People of Nepal celebrate Buddha’s birth anniversary every year during May. Prince Siddharth Gautam was born in the southern Terai region of Nepal called Lumbini in about 543 BC. Till he was at the age of 29, the young prince remained well sheltered in the royal palace of his father. He was completely unaware of the tragedies of everyday part of life. One day, while he crossed the boundary of his palace and was shocked to see the sight of an old man, a cripple and a corpse.

After a long search, the Prince finally attained enlightenment while meditating under a pipal tree. Hence, the Prince was well-known as the “Buddha” or “the enlightened one”. On this day, people gather in Swoyambhunath and Boudhanath to worship the Lord Buddha and also visit Buddha’s birth place in Lumbini and chant prayers and burn butter lamps. Buddhism is believed started in Nepal and spread all over the world after the Prince Siddhartha Gautam attained enlightenment as Buddha.

Gai Jatra:

The festival of ‘Gai Jatra’ generally falls in the month of August – September. The festival of cows is one of the most popular festivals of Nepal and celebration takes place in Kathmandu Valley which is full of humor, satire and comedy. So, the festival has an ironical meaning and satiring on anybody is legal. This is an act purely for fun and might help people to correct their ways if it happened unknowingly. As per the tradition, the family who has lost a relative during the past one year must take part in a procession by sending young boys in cow like appearance lead by a cow.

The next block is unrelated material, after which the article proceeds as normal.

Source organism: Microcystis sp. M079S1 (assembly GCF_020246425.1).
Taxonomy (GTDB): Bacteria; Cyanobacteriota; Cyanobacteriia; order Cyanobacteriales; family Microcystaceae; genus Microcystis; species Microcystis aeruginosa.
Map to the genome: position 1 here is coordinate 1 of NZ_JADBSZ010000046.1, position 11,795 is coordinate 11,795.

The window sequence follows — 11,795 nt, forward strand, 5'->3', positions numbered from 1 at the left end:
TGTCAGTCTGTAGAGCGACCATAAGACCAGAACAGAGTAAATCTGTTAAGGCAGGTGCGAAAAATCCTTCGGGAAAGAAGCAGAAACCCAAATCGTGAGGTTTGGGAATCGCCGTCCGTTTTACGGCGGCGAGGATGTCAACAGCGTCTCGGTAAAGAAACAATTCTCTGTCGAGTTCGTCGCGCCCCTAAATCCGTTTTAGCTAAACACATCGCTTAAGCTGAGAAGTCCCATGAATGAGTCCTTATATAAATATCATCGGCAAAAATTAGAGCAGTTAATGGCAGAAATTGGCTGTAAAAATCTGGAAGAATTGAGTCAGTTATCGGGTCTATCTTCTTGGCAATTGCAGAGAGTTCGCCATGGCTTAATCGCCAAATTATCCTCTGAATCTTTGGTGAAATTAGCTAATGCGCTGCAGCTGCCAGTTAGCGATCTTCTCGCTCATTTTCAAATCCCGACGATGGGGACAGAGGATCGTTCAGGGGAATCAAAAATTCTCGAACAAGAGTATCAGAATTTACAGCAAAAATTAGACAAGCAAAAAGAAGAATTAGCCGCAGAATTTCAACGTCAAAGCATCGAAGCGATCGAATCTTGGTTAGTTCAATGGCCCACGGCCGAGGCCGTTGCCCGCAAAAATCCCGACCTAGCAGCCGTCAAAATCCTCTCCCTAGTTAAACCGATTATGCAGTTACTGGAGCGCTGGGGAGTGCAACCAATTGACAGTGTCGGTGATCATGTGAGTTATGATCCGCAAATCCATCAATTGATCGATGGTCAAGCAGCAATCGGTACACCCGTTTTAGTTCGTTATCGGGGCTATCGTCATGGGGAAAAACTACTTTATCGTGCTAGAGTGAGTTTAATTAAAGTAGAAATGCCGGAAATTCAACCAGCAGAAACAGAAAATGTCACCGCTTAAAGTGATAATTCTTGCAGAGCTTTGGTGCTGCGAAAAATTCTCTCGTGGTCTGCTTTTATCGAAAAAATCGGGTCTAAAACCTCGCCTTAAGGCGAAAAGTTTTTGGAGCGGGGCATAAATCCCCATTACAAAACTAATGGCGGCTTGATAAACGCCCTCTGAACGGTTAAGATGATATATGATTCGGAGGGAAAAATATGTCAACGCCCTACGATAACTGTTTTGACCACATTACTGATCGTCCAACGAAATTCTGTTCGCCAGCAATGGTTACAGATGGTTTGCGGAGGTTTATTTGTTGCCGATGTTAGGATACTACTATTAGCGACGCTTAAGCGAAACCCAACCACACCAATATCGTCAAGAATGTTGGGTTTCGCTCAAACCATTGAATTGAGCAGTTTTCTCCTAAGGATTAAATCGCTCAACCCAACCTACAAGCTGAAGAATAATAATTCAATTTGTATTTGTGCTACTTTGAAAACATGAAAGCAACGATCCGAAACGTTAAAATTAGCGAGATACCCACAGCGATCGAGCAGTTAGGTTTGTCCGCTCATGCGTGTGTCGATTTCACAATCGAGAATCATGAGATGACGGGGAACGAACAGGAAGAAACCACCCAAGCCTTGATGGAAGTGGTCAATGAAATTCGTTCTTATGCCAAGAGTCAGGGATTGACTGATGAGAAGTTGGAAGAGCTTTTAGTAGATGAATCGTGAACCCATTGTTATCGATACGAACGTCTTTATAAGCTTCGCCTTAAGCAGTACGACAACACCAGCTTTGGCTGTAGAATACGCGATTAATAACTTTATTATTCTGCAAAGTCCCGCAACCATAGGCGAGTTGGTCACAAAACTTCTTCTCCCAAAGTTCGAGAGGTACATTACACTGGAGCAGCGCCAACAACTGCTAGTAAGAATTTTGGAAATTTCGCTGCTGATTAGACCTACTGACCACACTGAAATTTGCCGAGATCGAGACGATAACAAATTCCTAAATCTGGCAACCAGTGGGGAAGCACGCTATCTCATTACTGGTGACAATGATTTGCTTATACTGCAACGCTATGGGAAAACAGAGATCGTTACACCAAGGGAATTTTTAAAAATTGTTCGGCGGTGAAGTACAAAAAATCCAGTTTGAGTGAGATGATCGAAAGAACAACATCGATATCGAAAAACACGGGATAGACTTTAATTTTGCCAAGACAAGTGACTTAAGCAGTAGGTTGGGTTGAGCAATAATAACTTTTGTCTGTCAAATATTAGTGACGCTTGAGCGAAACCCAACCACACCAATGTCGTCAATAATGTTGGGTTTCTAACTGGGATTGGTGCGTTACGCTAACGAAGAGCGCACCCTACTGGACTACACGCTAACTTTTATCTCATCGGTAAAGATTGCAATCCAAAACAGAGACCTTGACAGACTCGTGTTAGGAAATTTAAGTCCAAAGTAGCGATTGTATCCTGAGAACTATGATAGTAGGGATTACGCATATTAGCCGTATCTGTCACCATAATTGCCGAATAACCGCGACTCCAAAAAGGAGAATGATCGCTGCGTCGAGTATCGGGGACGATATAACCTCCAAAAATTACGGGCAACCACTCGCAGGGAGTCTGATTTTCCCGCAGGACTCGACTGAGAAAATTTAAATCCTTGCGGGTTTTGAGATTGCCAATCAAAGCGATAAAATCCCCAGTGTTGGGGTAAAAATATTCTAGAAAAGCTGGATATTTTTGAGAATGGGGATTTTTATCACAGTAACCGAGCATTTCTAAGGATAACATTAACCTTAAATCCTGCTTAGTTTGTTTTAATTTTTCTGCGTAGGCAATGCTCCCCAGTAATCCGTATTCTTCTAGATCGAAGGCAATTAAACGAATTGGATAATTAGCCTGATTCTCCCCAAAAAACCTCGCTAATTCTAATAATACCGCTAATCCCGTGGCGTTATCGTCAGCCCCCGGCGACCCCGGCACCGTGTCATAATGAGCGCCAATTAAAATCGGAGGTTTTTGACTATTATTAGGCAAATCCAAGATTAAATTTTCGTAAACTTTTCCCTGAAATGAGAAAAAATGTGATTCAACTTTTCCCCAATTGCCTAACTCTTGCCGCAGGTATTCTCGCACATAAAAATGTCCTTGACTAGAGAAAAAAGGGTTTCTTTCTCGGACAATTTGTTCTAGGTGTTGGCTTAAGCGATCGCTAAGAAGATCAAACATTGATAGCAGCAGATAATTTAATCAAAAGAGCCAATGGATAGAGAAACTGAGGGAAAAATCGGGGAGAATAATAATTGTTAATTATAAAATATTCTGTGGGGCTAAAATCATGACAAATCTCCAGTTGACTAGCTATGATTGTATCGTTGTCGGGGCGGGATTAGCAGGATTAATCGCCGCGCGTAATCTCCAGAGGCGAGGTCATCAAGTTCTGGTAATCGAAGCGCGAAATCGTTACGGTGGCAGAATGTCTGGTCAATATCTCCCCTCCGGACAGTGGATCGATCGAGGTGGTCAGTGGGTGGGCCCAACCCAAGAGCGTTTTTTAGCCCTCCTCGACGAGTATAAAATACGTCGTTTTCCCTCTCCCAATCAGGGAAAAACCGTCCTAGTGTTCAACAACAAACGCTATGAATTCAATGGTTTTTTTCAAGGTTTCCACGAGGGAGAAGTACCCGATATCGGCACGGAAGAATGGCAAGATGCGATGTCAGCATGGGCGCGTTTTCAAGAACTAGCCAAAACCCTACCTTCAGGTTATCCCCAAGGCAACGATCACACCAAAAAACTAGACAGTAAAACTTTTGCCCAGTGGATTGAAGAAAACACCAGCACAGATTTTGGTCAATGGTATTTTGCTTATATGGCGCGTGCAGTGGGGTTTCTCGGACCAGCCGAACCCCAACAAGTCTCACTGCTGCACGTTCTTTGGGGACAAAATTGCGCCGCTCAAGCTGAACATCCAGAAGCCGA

In terms of historical evidences, when King Pratap Malla lost his son, the queen remained dumbstruck. The King tried to bring his wife out of the grief. Then the cow procession was brought before the grief-stricken queen. When the social injustice and other evils were highlighted and attacked mercilessly, the queen could not stop smiling. The queen laughed, and Pratap Malla, the King ensued as tradition of satires, jokes and mockery on the Gai Jatra days.

Teej:

Teej is a popular fasting festival for Hindu women. It lasts for 3 days. The festival falls in the month of August or early September. Through the course of this rigid fasting, Hindu women pray for marital bliss, well being of their spouse and children as well as purification of their own body and soul. All the married Hindu women dress in red clothes referred to as sign of good luck. They like to wear their jewelries also and celebrate this festival with singing and dancing. The songs they sing during this festival won’t be heard when the festival is over. However, they can sing this in the next year’s Teej festival again.

Dashain:

Dashain is the biggest festival in Nepal that falls in the month of late September and early October each year. The goddess Durga (the goddess of power) is worshipped and thousands of male animals only are sacrificed in every Durga temples on this festival. People paint their houses and clean as a preparation for the festival. This festival has also made a significant role in reunion of distant and nearby relatives. The first nine days of Dashain are called ‘nawa ratri’. The first day of Dashain is ‘Ghatasthapana’. A small rectangular sand block is made and seeded with barley grains. Day’s passes by regular rituals till the seventh day. Likewise, the seventh day is ‘Fulpati’. Then the eighth day is ‘Maha Asthami’. Sacrificing of animals takes place in almost every house throughout the day. The night of the eighth day remarks as ‘Kal Ratri’ (the dark night).